Join 3,415 readers in helping fund MetaFilter (Hide)


A Machine that Writes in Time
January 10, 2013 9:09 AM   Subscribe

"La Machine à Ecrire le Temps" from Swiss watchmaker Jaquet Droz took nearly a decade to develop, with more than 1,200 intricately connected components; including 84 ball bearings, 50 cams and 9 belts. It costs nearly $350,000. What does it do? It writes out the time for you.
posted by quin (34 comments total) 11 users marked this as a favorite

 
That cost 350 grand? I'm pretty sure you could make that with Lego Mindstorms for like 150 bucks, and probably give it interesting handwriting to boot.
posted by FatherDagon at 9:16 AM on January 10, 2013 [4 favorites]


What time is it Eccles?
posted by Erasmouse at 9:18 AM on January 10, 2013 [4 favorites]


That cost 350 grand?

"It is because mankind are disposed to sympathize more entirely with our joy than with our sorrow, that we make parade of our riches, and conceal our poverty. Nothing is so mortifying as to be obliged to expose our distress to the view of the public, and to feel, that though our situation is open to the eyes of all mankind, no mortal conceives for us the half of what we suffer. Nay, it is chiefly from this regard to the sentiments of mankind, that we pursue riches and avoid poverty. For to what purpose is all the toil and bustle of this world? what is the end of avarice and ambition, of the pursuit of wealth, of power, and preheminence? Is it to supply the necessities of nature? The wages of the meanest labourer can supply them. We see that they afford him food and clothing, the comfort of a house, and of a family. If we examined his oeconomy with rigour, we should find that he spends a great part of them upon conveniencies, which may be regarded as superfluities, and that, upon extraordinary occasions, he can give something even to vanity and distinction. What then is the cause of our aversion to his situation, and why should those who have been educated in the higher ranks of life, regard it as worse than death, to be reduced to live, even without labour, upon the same simple fare with him, to dwell under the same lowly roof, and to be clothed in the same humble. attire? Do they imagine that their stomach is better, or their sleep sounder in a palace than in a cottage? The contrary has been so often observed, and, indeed, is so very obvious, though it had never been observed, that there is nobody ignorant of it. From whence, then, arises that emulation which runs through all the different ranks of men, and what are the advantages which we propose by that great purpose of human life which we call bettering our condition? To be observed, to be attended to, to be taken notice of with sympathy, complacency, and approbation, are all the advantages which we can propose to derive from it. It is the vanity, not the ease, or the pleasure, which interests us. But vanity is always founded upon the belief of our being the object of attention and approbation. The rich man glories in his riches, because he feels that they naturally draw upon him the attention of the world, and that mankind are disposed to go along with him in all those agreeable emotions with which the advantages of his situation so readily inspire him. At the thought of this, his heart seems to swell and dilate itself within him, and he is fonder of his wealth, upon this account, than for all the other advantages it procures him."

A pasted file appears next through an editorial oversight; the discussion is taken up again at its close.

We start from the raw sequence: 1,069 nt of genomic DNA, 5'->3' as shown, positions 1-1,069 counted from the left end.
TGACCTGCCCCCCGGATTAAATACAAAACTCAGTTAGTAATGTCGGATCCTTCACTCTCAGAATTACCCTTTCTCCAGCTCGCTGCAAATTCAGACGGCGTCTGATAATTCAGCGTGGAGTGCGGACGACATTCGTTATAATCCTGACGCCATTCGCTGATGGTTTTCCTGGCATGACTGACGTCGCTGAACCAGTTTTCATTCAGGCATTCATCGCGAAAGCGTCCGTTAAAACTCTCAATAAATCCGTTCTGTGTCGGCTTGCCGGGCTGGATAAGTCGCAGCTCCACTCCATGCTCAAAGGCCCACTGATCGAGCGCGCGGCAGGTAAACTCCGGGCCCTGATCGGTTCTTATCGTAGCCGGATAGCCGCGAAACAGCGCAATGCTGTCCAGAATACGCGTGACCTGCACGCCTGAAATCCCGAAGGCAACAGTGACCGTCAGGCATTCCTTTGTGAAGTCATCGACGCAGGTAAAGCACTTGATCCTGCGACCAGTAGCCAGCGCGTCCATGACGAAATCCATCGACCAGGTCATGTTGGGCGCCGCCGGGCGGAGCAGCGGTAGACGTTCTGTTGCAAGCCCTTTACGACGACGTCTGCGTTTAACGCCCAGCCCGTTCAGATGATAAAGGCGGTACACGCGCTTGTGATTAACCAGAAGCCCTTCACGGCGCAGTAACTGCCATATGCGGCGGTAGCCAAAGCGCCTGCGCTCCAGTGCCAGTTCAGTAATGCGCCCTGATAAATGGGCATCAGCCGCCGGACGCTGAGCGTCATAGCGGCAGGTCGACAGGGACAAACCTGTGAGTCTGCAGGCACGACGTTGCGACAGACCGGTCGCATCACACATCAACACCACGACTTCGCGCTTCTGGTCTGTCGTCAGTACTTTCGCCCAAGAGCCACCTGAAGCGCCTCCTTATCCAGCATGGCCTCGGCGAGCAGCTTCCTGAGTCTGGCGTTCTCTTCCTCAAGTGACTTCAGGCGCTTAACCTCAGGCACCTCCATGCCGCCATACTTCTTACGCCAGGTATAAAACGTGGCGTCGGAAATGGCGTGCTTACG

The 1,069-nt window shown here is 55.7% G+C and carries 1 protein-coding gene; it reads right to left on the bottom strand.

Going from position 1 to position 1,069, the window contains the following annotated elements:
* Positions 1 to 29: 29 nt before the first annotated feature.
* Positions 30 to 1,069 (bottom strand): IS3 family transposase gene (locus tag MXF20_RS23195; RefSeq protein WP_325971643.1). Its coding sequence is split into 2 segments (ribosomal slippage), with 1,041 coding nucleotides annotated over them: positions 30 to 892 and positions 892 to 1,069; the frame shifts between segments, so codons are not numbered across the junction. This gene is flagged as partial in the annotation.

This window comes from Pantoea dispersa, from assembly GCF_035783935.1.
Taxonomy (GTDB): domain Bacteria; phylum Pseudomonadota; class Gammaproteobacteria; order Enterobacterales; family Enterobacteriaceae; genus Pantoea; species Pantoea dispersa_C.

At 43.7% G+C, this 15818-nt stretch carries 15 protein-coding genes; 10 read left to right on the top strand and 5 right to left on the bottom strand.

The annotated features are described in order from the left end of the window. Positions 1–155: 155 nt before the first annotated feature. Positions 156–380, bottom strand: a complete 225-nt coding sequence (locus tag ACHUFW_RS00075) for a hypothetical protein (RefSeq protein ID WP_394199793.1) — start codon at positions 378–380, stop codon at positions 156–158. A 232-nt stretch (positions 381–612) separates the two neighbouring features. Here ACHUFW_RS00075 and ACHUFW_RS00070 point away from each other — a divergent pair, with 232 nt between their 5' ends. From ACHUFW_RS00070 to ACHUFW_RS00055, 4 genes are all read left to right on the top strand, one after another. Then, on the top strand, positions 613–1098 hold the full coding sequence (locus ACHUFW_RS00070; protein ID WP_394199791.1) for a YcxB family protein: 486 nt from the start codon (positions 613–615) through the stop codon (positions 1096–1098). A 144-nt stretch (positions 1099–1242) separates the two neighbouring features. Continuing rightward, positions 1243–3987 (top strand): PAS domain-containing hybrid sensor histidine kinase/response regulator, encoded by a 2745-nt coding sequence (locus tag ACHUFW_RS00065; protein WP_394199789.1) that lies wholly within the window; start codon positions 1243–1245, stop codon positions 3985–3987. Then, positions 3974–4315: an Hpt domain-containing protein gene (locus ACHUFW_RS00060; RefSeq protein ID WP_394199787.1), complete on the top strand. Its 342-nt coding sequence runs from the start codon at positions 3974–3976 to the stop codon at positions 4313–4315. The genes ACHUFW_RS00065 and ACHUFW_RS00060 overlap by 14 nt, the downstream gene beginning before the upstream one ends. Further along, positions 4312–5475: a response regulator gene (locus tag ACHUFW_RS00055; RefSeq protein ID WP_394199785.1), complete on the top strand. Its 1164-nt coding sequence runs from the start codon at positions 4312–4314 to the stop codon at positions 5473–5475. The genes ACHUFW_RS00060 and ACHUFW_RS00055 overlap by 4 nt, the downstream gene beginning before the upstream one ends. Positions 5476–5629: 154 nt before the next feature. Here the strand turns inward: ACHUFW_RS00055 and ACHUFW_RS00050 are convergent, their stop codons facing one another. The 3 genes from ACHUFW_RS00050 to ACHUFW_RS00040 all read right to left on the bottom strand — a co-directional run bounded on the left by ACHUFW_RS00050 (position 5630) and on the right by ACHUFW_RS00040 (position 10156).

-Adam Smith, The Theory of Moral Sentiments

tl:dr; Paraders gonna parade
posted by tripping daisy at 9:20 AM on January 10, 2013 [3 favorites]


Or, in other words, you wouldn't be reading about it and Jaquet Droz wouldn't feel special if he had used a simple, rational solution to his goal. There are no articles about Chris Rock's Camry, but during Juvenile's 15 minutes we all got to see his collection of supercars.

(I draw all this back to capital deregulation infesting the art world with things like a skull covered in diamonds because the rich have run out of interesting ways to waste their piles of money, but that's in my axe grindy wheel house. Because Dear God I hate stupid, vain, and wasteful financiers and their related parasite industries.)
posted by tripping daisy at 9:28 AM on January 10, 2013


What does it do? It writes out the time for you.

T...i...m...e...t...o...d...i...g...u...p...R...u...b...e...G...o...l...d...b...e...r...g...s...c...o...r...p...s...e...
posted by Blazecock Pileon at 9:29 AM on January 10, 2013 [4 favorites]


Ah the first comment is always snark. Saying "you could do this cheaper" is missing the point of watchmaking. Mechanical watches are entirely atavistic at this point, a $5 quartz watch keeps better time. Mechanical movements are interesting because they are elegant craftsmanship, a strange little art, something we enjoy for the pleasure of the creation.

There's a better article about the machine in German, Google Translate does an acceptable job on it. It has a link to an artier video about the machine. The machine was apparently first presented at Baselworld 2009. Jaquet Droz makes a lot of sculptural complications: there's an assortment on their movie page.

What I haven't found is an explanation of the movement itself, the timekeepeing, and how that translates to actuating the correct decimal digit presentation. I'm assuming it's mechanical; that second video I linked shows what looks like a balance wheel, at least. Translating that rotational movement into discrete actuation of base 10 numbers is an interesting problem.
posted by Nelson at 9:36 AM on January 10, 2013 [6 favorites]


"You say you built a time machine? ..."
posted by ZenMasterThis at 9:39 AM on January 10, 2013 [2 favorites]


That is truly incredible.
posted by OmieWise at 9:59 AM on January 10, 2013


That is truly credible.
posted by dances_with_sneetches at 10:14 AM on January 10, 2013


I'm pretty sure you could make that with Lego Mindstorms for like 150 bucks , and probably give it interesting handwriting to boot.

Um, you don't need to even do that. Most of us have, or have ready access to, a device which will write out the time or pretty much any other piece of information in ink on a sheet of paper, and in a nearly inexhaustible list of fonts. It's called an inkjet printer hooked up to a computer. I could write a script in any of a dozen languages in a few minutes to do it on command.

But that kinda misses the point just a little, don't you think?
posted by George_Spiggott at 10:21 AM on January 10, 2013 [2 favorites]


From the (frankly awesome) Google translation in Nelson's link:

If my piggy bank but so fattened well - I would run for this sculpture immediately to the slaughter.

This is exactly how I feel about this matter.
posted by MCMikeNamara at 10:22 AM on January 10, 2013


Obviously you could do it cheaper. The point is the mechanism.